Usability guru: Amazon's Kindle is great for reading novels, poor for everything else

Usability guru Jackob Nielson has given Amazon’s Kindle eBook reader the once over. His conclusion: perhaps unsurprisingly, the device is great for linear reading – think books, and in particular novels – but falls down badly when consuming non-linear content, such as electronic versions of magazines or newspapers.

Additionally, Nielson says that although he has previously questioned the viability of eBook reading devices in general, the Kindle’s e-ink screen technology and his own reading speed using Amazon’s device (less than 0.5% difference compared to the exact same paperback) has changed his mind.

On the Kindle’s linear reading strengths, Nielson gives praise to the device’s dedicated page turn controls:

… turning the page is extremely easy and convenient. This one command has two buttons (on either side of the device). Paging backwards is a less common action, but it’s also nicely supported with a separate, smaller button.

The device thus offers good support for the task of linear reading — appropriately so, as Kindle’s design is centered on this one use case. While reading, your only interaction is to repeatedly press the next-page button.

However, “anything else is awkward”, writes Nielson.

See also: What Kindle on iPhone says about Amazon’s eBook strategy

In particular he criticizes the Kindles smartphone-esque 5-way controller. “Repeatedly flicking the 5-way to move the cursor around the screen is extremely tedious. It doesn’t feel like direct manipulation at all. The 5-way owns the cursor, not you, and getting the cursor where you want it requires a lot of work.”

Overall, the User Interface, outside of consuming linear content, is poorly thought through. The reason, says Nielson, is that the Kindle’s design is dominated by the book metaphor.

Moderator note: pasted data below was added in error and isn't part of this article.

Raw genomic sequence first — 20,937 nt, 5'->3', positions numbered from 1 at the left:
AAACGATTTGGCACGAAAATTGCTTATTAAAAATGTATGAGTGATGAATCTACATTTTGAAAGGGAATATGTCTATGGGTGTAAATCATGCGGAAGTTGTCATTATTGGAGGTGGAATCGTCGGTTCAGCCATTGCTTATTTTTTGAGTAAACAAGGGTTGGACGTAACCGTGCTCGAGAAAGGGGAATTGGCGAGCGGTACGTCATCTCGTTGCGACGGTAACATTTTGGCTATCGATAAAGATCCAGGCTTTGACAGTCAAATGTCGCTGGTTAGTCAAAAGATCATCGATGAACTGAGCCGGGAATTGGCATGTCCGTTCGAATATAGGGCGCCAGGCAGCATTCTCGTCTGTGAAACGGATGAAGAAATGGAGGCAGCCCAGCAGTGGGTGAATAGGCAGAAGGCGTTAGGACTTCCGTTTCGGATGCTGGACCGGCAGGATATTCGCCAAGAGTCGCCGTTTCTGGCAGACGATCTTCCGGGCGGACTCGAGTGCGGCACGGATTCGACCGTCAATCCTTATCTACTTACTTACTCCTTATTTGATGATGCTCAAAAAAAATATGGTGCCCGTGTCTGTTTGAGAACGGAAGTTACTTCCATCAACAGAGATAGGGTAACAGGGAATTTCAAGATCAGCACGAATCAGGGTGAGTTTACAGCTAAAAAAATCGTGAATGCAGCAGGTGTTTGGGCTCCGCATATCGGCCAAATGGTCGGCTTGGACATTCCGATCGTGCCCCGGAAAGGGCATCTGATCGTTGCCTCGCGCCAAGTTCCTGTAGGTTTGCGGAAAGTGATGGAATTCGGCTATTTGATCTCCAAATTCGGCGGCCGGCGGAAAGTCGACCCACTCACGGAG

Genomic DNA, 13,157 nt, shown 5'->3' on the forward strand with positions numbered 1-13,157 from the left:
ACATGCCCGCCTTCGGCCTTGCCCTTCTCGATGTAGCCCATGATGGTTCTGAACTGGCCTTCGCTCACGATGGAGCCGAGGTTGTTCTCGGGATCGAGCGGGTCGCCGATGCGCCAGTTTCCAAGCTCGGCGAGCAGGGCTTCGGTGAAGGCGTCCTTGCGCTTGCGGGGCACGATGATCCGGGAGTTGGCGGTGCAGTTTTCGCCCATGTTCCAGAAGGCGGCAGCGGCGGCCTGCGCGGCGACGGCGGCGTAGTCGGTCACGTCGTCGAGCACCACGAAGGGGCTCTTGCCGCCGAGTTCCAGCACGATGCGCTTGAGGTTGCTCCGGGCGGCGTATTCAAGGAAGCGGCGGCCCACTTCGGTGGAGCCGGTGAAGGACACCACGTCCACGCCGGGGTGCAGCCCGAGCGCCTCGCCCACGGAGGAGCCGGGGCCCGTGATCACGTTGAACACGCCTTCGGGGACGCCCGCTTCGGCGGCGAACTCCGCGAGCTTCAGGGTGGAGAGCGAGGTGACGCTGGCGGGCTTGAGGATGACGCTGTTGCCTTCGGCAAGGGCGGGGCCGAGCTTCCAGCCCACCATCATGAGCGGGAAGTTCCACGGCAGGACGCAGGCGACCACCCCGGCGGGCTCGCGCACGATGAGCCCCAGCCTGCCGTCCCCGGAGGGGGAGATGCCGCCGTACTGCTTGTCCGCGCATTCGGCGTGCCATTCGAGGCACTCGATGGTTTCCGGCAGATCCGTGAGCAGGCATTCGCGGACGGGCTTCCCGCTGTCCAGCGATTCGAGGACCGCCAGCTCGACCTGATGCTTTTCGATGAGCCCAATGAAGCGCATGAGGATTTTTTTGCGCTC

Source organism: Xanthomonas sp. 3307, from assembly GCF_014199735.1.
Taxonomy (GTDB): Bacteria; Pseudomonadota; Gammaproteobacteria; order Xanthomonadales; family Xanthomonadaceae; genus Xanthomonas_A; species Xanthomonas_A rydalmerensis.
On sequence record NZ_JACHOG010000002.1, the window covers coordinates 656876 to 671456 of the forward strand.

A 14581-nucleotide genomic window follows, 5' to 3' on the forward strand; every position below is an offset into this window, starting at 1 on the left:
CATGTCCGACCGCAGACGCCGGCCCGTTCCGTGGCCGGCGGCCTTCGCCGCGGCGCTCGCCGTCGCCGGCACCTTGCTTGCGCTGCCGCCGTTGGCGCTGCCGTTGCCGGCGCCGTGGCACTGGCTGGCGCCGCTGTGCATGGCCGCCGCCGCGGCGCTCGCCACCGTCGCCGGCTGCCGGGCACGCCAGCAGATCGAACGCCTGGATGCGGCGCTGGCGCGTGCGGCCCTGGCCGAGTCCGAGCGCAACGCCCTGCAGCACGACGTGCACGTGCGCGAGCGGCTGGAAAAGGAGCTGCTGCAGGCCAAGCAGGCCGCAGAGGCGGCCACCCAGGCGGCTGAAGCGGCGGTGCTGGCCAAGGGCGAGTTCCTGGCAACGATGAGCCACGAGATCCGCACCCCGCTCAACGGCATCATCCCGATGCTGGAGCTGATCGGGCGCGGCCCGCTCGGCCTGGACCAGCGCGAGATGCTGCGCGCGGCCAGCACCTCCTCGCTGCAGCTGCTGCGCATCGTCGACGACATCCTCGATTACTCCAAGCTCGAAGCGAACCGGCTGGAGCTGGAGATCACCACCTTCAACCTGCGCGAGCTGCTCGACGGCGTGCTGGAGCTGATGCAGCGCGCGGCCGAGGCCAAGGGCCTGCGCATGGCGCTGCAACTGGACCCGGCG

So, the design decisions that make Kindle good for reading novels (and linear non-fiction) make it a bad device for reading non-linear content. Sure, Amazon designers could fix simple UI stupidities, such as the interaction design for a newspaper ToC. But doing so would simply apply a band-aid. To truly optimize the non-linear user experience, they’d have to completely reconceptualize the Kindle design.



last100 is edited by Steve O'Hear. Aside from founding last100, Steve is co-founder and CEO of Beepl and a freelance journalist who has written for numerous publications, including TechCrunch, The Guardian, ZDNet, ReadWriteWeb and Macworld, and also wrote and directed the Silicon Valley documentary, In Search of the Valley. See his full profile and disclosure of his industry affiliations.

2 Responses to “Usability guru: Amazon's Kindle is great for reading novels, poor for everything else”

  1. Sebastian S.S Stephenson says:

    He is really spot on here as I don’t own but I do belive thank ebooks will take over in work first rather than home use as with a novel you kind of like holding the book but with workyou just want to understand or get the content and that’s it you not interested in the paper or whatever you bookworms geek out about

    but I do think that enovels will come but now I think they should focus on getting the enterprise side down and then people will get into novel reading on a kindle.

  2. Fiftyninth says:

    I have to disagree. I’ve owned a Kindle since December 2007, and I love the experience of reading the New York Times on it. The design is that you start at the beginning of the articles list (Front Page section), which lists the headline and capsule of each article. You can click on a headline to go to the full article, and full articles all start with links to skip to the next article, to the sections list, or to the articles list for the current section. When you’re done with an article, you can use the BACK button (not prev. page) to go back to the capsule where you linked from, or you can keep scrolling through the full articles.

    This may not be the perfect interface, but it sure beats the physical newspaper hands down! (And I love to be able to look up the “big words” when I don’t know them. I’m smart, but I didn’t know the word lacuna, nor do I think it is a better word to use than gap!)

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